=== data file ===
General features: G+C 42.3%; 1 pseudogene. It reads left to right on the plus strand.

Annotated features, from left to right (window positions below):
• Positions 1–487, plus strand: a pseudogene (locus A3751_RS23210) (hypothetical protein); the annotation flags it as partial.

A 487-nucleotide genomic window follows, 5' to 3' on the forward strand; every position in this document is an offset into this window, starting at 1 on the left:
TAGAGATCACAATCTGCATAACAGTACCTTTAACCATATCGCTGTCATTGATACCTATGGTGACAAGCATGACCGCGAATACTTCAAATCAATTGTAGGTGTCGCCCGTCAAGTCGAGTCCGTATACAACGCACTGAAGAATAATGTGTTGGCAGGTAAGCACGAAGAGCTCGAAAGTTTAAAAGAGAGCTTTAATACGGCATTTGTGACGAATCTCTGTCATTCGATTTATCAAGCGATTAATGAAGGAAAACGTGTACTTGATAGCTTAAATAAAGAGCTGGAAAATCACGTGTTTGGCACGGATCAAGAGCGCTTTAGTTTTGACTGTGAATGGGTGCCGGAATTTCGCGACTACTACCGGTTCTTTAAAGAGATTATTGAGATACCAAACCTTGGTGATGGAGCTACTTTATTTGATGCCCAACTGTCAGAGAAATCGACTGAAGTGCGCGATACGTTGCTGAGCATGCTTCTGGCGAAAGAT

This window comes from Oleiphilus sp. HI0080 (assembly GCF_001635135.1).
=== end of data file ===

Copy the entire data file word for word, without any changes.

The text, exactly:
General features: G+C 42.3%; 1 pseudogene. It reads left to right on the plus strand.

Annotated features, from left to right (window positions below):
• Positions 1–487, plus strand: a pseudogene (locus A3751_RS23210) (hypothetical protein); the annotation flags it as partial.

A 487-nucleotide genomic window follows, 5' to 3' on the forward strand; every position in this document is an offset into this window, starting at 1 on the left:
TAGAGATCACAATCTGCATAACAGTACCTTTAACCATATCGCTGTCATTGATACCTATGGTGACAAGCATGACCGCGAATACTTCAAATCAATTGTAGGTGTCGCCCGTCAAGTCGAGTCCGTATACAACGCACTGAAGAATAATGTGTTGGCAGGTAAGCACGAAGAGCTCGAAAGTTTAAAAGAGAGCTTTAATACGGCATTTGTGACGAATCTCTGTCATTCGATTTATCAAGCGATTAATGAAGGAAAACGTGTACTTGATAGCTTAAATAAAGAGCTGGAAAATCACGTGTTTGGCACGGATCAAGAGCGCTTTAGTTTTGACTGTGAATGGGTGCCGGAATTTCGCGACTACTACCGGTTCTTTAAAGAGATTATTGAGATACCAAACCTTGGTGATGGAGCTACTTTATTTGATGCCCAACTGTCAGAGAAATCGACTGAAGTGCGCGATACGTTGCTGAGCATGCTTCTGGCGAAAGAT

This window comes from Oleiphilus sp. HI0080 (assembly GCF_001635135.1).